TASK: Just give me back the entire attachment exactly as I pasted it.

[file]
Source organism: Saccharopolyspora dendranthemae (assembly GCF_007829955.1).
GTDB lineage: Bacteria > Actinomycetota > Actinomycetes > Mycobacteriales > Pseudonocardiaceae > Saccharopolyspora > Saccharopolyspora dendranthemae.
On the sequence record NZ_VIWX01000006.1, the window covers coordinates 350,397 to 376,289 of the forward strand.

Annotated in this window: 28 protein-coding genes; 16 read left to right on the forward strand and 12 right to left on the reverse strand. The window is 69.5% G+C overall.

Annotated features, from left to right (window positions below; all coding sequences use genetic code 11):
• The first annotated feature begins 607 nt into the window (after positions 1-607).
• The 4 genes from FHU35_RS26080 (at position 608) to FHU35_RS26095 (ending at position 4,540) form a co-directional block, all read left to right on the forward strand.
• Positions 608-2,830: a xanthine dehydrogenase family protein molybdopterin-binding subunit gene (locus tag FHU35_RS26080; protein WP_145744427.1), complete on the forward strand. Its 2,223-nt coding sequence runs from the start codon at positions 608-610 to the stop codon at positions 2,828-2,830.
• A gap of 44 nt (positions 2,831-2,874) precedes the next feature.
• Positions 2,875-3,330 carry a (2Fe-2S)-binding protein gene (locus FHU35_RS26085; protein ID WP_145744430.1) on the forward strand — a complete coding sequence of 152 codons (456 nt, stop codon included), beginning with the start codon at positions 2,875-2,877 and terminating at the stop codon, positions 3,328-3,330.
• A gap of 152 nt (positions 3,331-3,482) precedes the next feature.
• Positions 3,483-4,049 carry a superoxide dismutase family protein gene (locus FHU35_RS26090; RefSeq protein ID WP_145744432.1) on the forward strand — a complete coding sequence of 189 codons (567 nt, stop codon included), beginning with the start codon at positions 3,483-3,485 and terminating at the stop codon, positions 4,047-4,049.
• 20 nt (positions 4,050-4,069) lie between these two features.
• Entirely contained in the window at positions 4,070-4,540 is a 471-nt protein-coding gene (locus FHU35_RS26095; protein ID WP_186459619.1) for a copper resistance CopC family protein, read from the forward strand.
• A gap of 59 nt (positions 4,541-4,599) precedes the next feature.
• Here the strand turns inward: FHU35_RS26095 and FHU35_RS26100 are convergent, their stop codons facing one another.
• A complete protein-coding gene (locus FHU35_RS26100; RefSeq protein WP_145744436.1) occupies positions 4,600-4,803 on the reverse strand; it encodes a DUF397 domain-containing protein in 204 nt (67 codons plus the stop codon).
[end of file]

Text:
Source organism: Saccharopolyspora dendranthemae (assembly GCF_007829955.1).
GTDB lineage: Bacteria > Actinomycetota > Actinomycetes > Mycobacteriales > Pseudonocardiaceae > Saccharopolyspora > Saccharopolyspora dendranthemae.
On the sequence record NZ_VIWX01000006.1, the window covers coordinates 350,397 to 376,289 of the forward strand.

Annotated in this window: 28 protein-coding genes; 16 read left to right on the forward strand and 12 right to left on the reverse strand. The window is 69.5% G+C overall.

Annotated features, from left to right (window positions below; all coding sequences use genetic code 11):
• The first annotated feature begins 607 nt into the window (after positions 1-607).
• The 4 genes from FHU35_RS26080 (at position 608) to FHU35_RS26095 (ending at position 4,540) form a co-directional block, all read left to right on the forward strand.
• Positions 608-2,830: a xanthine dehydrogenase family protein molybdopterin-binding subunit gene (locus tag FHU35_RS26080; protein WP_145744427.1), complete on the forward strand. Its 2,223-nt coding sequence runs from the start codon at positions 608-610 to the stop codon at positions 2,828-2,830.
• A gap of 44 nt (positions 2,831-2,874) precedes the next feature.
• Positions 2,875-3,330 carry a (2Fe-2S)-binding protein gene (locus FHU35_RS26085; protein ID WP_145744430.1) on the forward strand — a complete coding sequence of 152 codons (456 nt, stop codon included), beginning with the start codon at positions 2,875-2,877 and terminating at the stop codon, positions 3,328-3,330.
• A gap of 152 nt (positions 3,331-3,482) precedes the next feature.
• Positions 3,483-4,049 carry a superoxide dismutase family protein gene (locus FHU35_RS26090; RefSeq protein ID WP_145744432.1) on the forward strand — a complete coding sequence of 189 codons (567 nt, stop codon included), beginning with the start codon at positions 3,483-3,485 and terminating at the stop codon, positions 4,047-4,049.
• 20 nt (positions 4,050-4,069) lie between these two features.
• Entirely contained in the window at positions 4,070-4,540 is a 471-nt protein-coding gene (locus FHU35_RS26095; protein ID WP_186459619.1) for a copper resistance CopC family protein, read from the forward strand.
• A gap of 59 nt (positions 4,541-4,599) precedes the next feature.
• Here the strand turns inward: FHU35_RS26095 and FHU35_RS26100 are convergent, their stop codons facing one another.
• A complete protein-coding gene (locus FHU35_RS26100; RefSeq protein WP_145744436.1) occupies positions 4,600-4,803 on the reverse strand; it encodes a DUF397 domain-containing protein in 204 nt (67 codons plus the stop codon).